So the next time there is a story about a fox biting a bin man, an exotic spider secreted in a bunch of bananas causing mild swelling or reports of a super-deadly Asian Hornet (clue – it’s probably just a regular hornet! Seriously, those things are terrifyingly large) I hope our reaction is neither to run for the hills and stock up on canned goods or to put on our green armour and say ‘oh don’t be silly, it could never happen’. I hope our reaction is to shrug our shoulders and say ‘so what?’ Or even better, ‘cool’. Animals do what animals do and they’re pretty cool as they are, why feel the need to exaggerate or deny?

The (Anti) Raptor Alliance

It’s happening again. After the nonsense of ‘You Forgot the Birds’ last year, there’s a new joker on the scene – The Raptor Alliance. Don’t let the name fool you – this is neither a collaboration of sparrowhawks angry at social injustice, a scene from Jurassic World or even a group attempting to save the decimated Hen Harrier. Quite the opposite, this is an alliance of pigeon fanciers intent on clearing the skies of any potential threat to the enjoyment of their little hobby.raptor alliance

I’m not going to make any snarky remarks about how anyone could possibly enjoy pigeon racing, but surely the removal of raptors only sanitizes it. Like modern F11 (again, baffled), where’s the excitement in knowing that they’re all going to make it back safely? Surely the addition of a potential sparrowhawk-wildcard adds to the thrill and anticipation. Surely a little thinning by raptors leads to the evolution of quicker, smarter pigeons2.

The recent petition put forward to members of Pigeon Racing unions (who knew, right?) is asking racing pigeons to be designated as livestock. With this designation it will then be legal (the Royal Pigeon Racing Association states) for pigeon racers to shoot birds of prey ‘around their loft’. Now, I’m not entirely comfortable about the idea of any group blasting away into the sky, presumably in a residential area, particularly when I think about the rather woolly concept of ‘around their loft’. How many pigeon lofts are not in the vicinity of another property? Are they sure they can discharge a weapon without firing beyond their premises (as per Firearms Act)? So straight off the bat, I am not convinced by the legality of this unless said loft is in the middle of a field (yes, some of them will be). Might there be the potential for a little stretching of that ‘around the loft’ phrase?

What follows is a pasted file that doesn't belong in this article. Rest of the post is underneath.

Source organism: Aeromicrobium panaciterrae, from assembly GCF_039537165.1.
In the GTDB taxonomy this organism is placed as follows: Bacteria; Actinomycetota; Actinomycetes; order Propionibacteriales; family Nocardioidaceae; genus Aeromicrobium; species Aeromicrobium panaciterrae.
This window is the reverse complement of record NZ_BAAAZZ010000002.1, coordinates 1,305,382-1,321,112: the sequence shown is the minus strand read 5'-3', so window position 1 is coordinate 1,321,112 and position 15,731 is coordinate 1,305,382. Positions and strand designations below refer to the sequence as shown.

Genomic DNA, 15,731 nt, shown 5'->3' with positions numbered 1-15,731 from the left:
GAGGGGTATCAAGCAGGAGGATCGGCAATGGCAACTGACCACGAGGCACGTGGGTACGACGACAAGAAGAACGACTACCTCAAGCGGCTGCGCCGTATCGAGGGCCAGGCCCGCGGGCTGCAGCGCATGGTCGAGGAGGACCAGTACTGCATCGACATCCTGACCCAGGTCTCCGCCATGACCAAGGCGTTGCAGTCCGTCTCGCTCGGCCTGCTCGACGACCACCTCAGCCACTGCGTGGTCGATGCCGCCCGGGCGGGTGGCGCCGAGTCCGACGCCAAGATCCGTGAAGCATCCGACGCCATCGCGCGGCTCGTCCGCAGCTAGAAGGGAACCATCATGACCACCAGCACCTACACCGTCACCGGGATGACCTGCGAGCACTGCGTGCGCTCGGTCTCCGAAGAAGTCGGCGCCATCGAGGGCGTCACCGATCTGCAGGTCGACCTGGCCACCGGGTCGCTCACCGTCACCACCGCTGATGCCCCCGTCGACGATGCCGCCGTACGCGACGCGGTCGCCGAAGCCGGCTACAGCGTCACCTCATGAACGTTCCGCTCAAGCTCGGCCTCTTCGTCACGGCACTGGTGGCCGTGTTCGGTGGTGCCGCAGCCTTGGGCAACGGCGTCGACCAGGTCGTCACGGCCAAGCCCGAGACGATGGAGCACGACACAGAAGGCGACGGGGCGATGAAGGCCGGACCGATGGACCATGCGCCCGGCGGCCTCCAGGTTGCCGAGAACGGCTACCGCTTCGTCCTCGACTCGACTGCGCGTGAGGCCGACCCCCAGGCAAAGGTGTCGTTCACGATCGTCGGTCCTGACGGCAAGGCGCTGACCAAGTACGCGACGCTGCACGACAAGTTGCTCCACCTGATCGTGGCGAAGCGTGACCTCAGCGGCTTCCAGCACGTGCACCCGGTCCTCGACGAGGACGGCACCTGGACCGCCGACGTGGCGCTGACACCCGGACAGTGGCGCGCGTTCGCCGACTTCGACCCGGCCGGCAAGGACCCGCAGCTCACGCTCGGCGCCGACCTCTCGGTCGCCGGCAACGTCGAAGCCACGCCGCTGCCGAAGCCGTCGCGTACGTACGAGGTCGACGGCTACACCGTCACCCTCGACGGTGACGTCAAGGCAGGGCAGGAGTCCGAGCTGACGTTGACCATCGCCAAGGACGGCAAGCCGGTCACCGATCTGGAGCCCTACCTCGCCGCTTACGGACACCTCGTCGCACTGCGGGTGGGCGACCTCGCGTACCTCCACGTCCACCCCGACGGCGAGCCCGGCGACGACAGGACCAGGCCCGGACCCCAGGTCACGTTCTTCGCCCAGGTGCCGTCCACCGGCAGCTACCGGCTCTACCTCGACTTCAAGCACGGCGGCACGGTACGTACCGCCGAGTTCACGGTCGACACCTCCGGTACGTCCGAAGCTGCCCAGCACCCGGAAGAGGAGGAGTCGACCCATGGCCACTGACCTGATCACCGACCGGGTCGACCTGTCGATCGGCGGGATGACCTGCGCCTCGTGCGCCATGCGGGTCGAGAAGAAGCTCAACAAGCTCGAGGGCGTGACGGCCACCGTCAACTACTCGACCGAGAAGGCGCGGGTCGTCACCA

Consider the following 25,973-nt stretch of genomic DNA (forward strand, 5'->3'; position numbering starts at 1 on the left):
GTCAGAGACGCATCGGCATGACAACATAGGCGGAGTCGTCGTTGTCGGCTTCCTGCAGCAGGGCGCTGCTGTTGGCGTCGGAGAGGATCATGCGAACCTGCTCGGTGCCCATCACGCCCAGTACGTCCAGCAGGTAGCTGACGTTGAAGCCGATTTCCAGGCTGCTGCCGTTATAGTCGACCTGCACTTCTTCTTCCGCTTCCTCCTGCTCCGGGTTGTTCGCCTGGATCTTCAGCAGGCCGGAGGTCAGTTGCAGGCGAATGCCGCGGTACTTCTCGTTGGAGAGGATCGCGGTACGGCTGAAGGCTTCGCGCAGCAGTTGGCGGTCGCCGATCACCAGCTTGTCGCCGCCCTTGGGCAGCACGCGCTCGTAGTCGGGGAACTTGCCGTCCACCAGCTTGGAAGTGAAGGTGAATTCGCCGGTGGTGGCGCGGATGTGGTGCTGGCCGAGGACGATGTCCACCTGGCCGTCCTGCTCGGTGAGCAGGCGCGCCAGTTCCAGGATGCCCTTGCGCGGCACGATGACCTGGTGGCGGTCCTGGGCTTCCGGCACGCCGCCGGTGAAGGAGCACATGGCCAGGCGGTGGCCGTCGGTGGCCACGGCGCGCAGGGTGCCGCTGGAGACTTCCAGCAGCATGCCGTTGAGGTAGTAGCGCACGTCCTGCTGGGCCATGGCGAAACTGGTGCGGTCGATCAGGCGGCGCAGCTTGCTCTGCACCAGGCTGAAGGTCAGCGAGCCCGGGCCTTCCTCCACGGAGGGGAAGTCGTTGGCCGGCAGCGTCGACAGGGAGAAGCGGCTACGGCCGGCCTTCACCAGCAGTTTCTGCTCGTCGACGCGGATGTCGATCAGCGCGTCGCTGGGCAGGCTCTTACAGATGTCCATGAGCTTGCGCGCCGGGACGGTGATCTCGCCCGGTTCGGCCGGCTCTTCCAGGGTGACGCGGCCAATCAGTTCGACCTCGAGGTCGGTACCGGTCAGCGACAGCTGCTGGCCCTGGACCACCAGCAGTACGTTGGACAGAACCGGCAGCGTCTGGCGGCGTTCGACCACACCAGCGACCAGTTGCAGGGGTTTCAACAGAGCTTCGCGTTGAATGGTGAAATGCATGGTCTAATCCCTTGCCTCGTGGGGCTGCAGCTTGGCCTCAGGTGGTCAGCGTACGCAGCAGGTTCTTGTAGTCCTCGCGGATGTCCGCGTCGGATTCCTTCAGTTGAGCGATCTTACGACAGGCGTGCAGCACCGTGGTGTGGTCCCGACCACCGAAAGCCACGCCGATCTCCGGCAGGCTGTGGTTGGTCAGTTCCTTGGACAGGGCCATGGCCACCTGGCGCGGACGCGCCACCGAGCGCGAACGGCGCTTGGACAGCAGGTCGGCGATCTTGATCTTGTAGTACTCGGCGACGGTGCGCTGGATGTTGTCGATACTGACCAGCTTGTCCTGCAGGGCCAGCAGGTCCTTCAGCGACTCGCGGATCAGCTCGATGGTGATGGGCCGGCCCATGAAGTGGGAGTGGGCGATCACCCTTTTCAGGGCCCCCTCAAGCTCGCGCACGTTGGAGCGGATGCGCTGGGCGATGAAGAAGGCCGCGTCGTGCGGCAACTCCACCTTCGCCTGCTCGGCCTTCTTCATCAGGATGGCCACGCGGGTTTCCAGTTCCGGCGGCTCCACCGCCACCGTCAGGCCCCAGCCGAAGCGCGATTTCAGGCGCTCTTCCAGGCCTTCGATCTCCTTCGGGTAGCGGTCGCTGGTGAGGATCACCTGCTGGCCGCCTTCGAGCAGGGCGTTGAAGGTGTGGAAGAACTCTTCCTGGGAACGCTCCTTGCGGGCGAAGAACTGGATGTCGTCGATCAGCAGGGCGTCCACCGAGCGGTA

But that’s mere nuts and bolts, protocol, procedure. From the ‘You Forgot the Birds’ debacle, we all know the real fun starts when you dive into the PR and reasoning behind it all. So lets head straight into the world of twitter, where we can rest assured that these types of movement will invariably make a boob and receive the mauling they deserve:

Another brilliant business enterprise scuppered by my time-travelling nemesis

Another brilliant business enterprise scuppered by my time-travelling nemesis

Ah, here we go. Protection of ‘assets’. A Racing Pigeon owned by someone inherently has more value than a wild falcon. Because someone has paid good, hard cash for it. I’d rather not stroll too far down this path of monetising wildlife, and I’d also rather not turn this into some form of Bird Top Trumps (now there’s an idea), but if we must….

‘60,000 pigeon fanciers in the UK have no legal protection against increasing attacks from soaring sparrowhawk and peregrine falcon populations’

Just picking the RSPB as they’re the most relevant environmental charity here: 1 million+ members, a great deal of them probably spending a large amount of money to view and protect birds. Some of the most popular birds to spot are likely to be raptors (and probably not pigeons, if we’re honest)…if we’re going to play ‘my bird’s worth more than your bird’, I know whom my, a-hem, money is on.

Such nice chaps, and therefore we should totally support them. People who give money to charity should always get their way.

I already said I wasn’t going to play ‘which bird is better’, but…oh go on then, if we must judge wildlife by their interaction with man: Falconry wins by a good 1780 years.